Is meditation better for you than exercise?
With new research hailing the benefits of mindfulness, Jonathan Wells asks experts to weigh up the pros and cons of brain training versus physical therapy and drugs
Which is better for your body: meditation or exercise? On the surface, it seems like an obvious answer — physical exercise can strengthen our muscles, bones and heart, and has been proven to promote the production of oxytocin and other ‘feel-good’ chemicals. Whilst meditation is, well, a fad. Right?
Wrong. Or, at least, possibly wrong. A study published in the Journal of the American Medical Association has suggested that mindfulness may be a better treatment for chronic back pain than other ordinary exercises.
Study leader Dr Daniel Cherkin revealed that “training the brain to respond differently to pain signals may be more effective, and last longer, than traditional physical therapy and medication”.
It’s not the first piece of scientific research to suggest that meditation has the edge over exercise. Researchers have long extolled the virtues of the relaxing practice, discovering links between mindfulness and a stronger immune system, revealing that deep-breathing techniques can strengthen your lungs and, five years ago, even claiming that meditation may be “stronger than morphine” for pain relief.
So, if you can manage to find a precious spare half hour every day, what should you be doing with this time? Is it more physically beneficial to hit the gym or sit quietly on the floor, cross-legged and clear-minded?
Two years ago, Dr Madhav Goyal, a professor at the prestigious Johns Hopkins School of Medicine, published a study that acknowledged the mental benefits of meditation, but claimed that the physiological advantages were incomparable to those actual exercise brings.
“We included 47 trials with 3,515 participants,” Goyal writes. “Mindfulness meditation programs had moderate evidence of improved anxiety, depression and pain, and low evidence of improved stress/distress and mental health–related quality of life.
However, Dr Goyal says he “found no evidence that meditation programmes were better than any active treatment — drugs, exercise and other behavioural therapies”.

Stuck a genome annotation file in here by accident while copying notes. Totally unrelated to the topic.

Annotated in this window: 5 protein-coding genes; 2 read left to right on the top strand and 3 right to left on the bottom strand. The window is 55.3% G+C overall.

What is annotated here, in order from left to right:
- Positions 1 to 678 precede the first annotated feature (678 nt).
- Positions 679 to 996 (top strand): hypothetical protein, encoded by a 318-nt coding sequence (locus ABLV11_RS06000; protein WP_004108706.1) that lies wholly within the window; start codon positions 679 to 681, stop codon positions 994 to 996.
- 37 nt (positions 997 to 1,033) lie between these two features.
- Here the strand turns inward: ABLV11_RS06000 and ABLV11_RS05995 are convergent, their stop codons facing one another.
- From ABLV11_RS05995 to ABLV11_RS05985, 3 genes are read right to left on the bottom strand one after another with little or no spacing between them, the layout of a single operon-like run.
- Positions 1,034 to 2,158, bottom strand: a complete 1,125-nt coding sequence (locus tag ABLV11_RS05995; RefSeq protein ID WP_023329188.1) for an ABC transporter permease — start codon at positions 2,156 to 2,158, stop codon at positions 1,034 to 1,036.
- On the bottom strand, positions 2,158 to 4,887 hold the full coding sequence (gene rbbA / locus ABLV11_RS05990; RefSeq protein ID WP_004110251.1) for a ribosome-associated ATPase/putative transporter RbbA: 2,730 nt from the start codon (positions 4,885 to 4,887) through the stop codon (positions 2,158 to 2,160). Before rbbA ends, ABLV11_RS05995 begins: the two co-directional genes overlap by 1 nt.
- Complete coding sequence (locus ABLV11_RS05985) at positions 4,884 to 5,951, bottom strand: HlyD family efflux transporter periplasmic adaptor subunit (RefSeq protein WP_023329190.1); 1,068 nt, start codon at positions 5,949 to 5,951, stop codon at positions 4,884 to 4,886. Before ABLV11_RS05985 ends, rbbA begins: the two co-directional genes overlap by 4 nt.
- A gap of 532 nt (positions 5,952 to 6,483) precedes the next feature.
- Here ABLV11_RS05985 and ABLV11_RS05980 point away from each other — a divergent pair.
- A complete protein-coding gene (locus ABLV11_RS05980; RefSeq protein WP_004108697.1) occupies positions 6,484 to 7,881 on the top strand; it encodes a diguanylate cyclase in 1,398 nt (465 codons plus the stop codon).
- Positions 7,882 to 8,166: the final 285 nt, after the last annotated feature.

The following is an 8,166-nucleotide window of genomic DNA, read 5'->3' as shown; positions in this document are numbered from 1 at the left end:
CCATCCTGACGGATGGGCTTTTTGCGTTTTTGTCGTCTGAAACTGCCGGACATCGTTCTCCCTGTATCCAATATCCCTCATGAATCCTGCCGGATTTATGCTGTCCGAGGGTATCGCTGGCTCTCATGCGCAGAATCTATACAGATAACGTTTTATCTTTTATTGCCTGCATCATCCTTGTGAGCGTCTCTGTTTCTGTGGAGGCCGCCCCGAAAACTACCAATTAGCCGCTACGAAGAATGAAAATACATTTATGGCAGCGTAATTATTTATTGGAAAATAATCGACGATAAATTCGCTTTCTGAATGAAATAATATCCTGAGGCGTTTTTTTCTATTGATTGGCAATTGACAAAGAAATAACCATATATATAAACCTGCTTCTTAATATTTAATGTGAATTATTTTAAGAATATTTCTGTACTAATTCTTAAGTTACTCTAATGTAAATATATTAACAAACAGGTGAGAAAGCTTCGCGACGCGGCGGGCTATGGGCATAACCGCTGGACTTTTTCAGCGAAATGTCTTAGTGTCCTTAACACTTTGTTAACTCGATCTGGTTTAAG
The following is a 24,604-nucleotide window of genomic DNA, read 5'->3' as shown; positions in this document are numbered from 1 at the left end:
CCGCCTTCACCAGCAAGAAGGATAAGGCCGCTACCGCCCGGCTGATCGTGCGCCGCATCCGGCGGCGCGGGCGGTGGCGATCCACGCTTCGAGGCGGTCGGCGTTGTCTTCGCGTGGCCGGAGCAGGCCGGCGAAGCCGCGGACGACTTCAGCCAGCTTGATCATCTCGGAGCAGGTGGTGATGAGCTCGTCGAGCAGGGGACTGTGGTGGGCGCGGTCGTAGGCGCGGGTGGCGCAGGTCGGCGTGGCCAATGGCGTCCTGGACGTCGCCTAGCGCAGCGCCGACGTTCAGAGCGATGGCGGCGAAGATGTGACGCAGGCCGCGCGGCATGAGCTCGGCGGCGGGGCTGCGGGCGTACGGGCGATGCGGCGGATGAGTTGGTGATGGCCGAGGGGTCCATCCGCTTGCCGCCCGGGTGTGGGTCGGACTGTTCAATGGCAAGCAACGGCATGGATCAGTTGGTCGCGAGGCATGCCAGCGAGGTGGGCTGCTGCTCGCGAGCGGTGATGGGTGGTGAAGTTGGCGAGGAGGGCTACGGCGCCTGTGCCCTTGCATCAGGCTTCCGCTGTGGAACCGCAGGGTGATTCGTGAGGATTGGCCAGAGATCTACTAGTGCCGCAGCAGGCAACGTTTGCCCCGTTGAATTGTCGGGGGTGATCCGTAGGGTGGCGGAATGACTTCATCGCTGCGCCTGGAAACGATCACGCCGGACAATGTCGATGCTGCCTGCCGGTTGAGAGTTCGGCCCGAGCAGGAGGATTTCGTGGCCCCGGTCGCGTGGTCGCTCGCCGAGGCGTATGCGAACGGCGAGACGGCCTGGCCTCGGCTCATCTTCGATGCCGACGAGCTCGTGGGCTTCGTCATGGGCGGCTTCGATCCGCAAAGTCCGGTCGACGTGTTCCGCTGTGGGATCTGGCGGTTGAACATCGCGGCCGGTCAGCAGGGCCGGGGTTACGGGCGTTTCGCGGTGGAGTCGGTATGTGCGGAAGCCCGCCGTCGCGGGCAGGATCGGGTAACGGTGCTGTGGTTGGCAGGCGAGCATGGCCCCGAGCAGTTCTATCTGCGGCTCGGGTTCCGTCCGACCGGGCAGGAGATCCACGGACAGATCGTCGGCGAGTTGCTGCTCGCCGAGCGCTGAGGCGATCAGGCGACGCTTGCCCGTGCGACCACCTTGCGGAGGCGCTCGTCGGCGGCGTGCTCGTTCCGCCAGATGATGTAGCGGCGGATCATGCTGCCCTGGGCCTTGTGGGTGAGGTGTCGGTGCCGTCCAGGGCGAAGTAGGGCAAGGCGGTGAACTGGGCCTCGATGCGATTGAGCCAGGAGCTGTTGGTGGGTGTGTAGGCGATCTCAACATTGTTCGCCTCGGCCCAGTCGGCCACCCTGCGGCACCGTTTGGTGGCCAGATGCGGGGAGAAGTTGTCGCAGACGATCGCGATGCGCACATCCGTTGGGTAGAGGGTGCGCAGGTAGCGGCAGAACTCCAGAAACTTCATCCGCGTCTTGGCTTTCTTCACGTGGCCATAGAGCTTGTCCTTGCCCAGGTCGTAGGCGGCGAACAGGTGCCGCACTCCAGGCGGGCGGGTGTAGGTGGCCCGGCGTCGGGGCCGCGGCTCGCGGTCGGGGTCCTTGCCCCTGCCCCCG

Other studies — including the most recent one published in the Journal of the American Medical Association — have suggested otherwise.
Beth Shaw, founder of Mind Body Fitness and author of Yoga Fit, posits that meditation can indeed rival and, in some cases, surpass physical exercise in terms of its benefits.
“Meditation can stimulate your parasympathetic nervous system or the branch of your peripheral nervous system that helps your body return to a calm, relaxed state after the threat of danger has passed,” says Shaw.
“When this branch is activated, your body can naturally rejuvenate, repair, and rebuild itself.
“It also can clear your mind for better quality sleep, improve athletic performance by refining your ability to focus on a goal or situation, slow your respiration for longer, deeper breaths and boost your immune system by slowing the production of the stress hormone cortisol.
“Meditation is now commonly used to treat mental health disorders, addiction and everyday stress, as well as heal physical ailments and promote better sleep.”
Anne Grete Hersoug, an instructor in Acem Meditation and a clinical psychologist at the University of Oslo, also believes in the profound physical effects of meditation — but would not consider it an effective replacement for exercise.
“According to scientific studies, Acem Meditation has been found to have a profound physiological effect on the practising individual,” says Hersoug. “It allows the meditator to relax deeply, leaves them feeling more energised and is overall a refreshing experience — much like recharging one’s batteries.
“These physiological relaxation effects are measurable in terms of increased oxygen intake and decreased heart rate, and, thus, psychological exercise can benefit you physiologically,” she adds.
However, whilst Hersoug acknowledges the benefits meditation can have on your body, she believes that, first and foremost, mindfulness is for the mind. “Most of the physical benefits associated with deep relaxation and mindfulness come as a by-product of soothing mental stress,” Hersoug reveals.
“I would not make a comparison between meditation and physical exercise. Meditation cannot replace half an hour of exercise — and it is vastly different from fitness training.
“I’d rather say that we need to make time for both physical exercise and mental techniques.”